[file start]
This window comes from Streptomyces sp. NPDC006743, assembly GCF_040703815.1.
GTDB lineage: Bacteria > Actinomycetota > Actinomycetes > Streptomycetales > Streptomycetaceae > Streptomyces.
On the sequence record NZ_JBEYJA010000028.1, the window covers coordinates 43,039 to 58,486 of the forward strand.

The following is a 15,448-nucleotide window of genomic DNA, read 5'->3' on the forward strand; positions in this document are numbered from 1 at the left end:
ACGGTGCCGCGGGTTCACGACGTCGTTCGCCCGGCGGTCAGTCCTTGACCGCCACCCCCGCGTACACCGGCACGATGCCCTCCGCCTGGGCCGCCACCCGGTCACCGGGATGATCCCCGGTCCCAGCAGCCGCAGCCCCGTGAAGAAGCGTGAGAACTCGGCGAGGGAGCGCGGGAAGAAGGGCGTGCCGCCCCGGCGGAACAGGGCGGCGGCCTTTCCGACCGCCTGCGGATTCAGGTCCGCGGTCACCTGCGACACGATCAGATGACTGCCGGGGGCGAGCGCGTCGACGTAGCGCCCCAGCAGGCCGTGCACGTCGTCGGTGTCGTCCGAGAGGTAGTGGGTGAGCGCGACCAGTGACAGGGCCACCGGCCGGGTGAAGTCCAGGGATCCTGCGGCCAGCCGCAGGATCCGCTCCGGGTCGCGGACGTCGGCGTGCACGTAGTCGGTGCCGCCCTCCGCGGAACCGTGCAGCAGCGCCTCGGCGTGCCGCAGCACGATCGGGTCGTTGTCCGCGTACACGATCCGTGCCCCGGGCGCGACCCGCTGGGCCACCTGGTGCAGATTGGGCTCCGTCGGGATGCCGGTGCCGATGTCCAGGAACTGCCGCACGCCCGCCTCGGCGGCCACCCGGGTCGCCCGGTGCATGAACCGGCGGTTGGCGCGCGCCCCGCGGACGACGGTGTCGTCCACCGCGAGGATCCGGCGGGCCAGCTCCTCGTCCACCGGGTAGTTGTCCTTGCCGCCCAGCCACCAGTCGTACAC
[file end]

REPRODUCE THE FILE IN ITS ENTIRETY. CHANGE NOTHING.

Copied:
This window comes from Streptomyces sp. NPDC006743, assembly GCF_040703815.1.
GTDB lineage: Bacteria > Actinomycetota > Actinomycetes > Streptomycetales > Streptomycetaceae > Streptomyces.
On the sequence record NZ_JBEYJA010000028.1, the window covers coordinates 43,039 to 58,486 of the forward strand.

The following is a 15,448-nucleotide window of genomic DNA, read 5'->3' on the forward strand; positions in this document are numbered from 1 at the left end:
ACGGTGCCGCGGGTTCACGACGTCGTTCGCCCGGCGGTCAGTCCTTGACCGCCACCCCCGCGTACACCGGCACGATGCCCTCCGCCTGGGCCGCCACCCGGTCACCGGGATGATCCCCGGTCCCAGCAGCCGCAGCCCCGTGAAGAAGCGTGAGAACTCGGCGAGGGAGCGCGGGAAGAAGGGCGTGCCGCCCCGGCGGAACAGGGCGGCGGCCTTTCCGACCGCCTGCGGATTCAGGTCCGCGGTCACCTGCGACACGATCAGATGACTGCCGGGGGCGAGCGCGTCGACGTAGCGCCCCAGCAGGCCGTGCACGTCGTCGGTGTCGTCCGAGAGGTAGTGGGTGAGCGCGACCAGTGACAGGGCCACCGGCCGGGTGAAGTCCAGGGATCCTGCGGCCAGCCGCAGGATCCGCTCCGGGTCGCGGACGTCGGCGTGCACGTAGTCGGTGCCGCCCTCCGCGGAACCGTGCAGCAGCGCCTCGGCGTGCCGCAGCACGATCGGGTCGTTGTCCGCGTACACGATCCGTGCCCCGGGCGCGACCCGCTGGGCCACCTGGTGCAGATTGGGCTCCGTCGGGATGCCGGTGCCGATGTCCAGGAACTGCCGCACGCCCGCCTCGGCGGCCACCCGGGTCGCCCGGTGCATGAACCGGCGGTTGGCGCGCGCCCCGCGGACGACGGTGTCGTCCACCGCGAGGATCCGGCGGGCCAGCTCCTCGTCCACCGGGTAGTTGTCCTTGCCGCCCAGCCACCAGTCGTACAC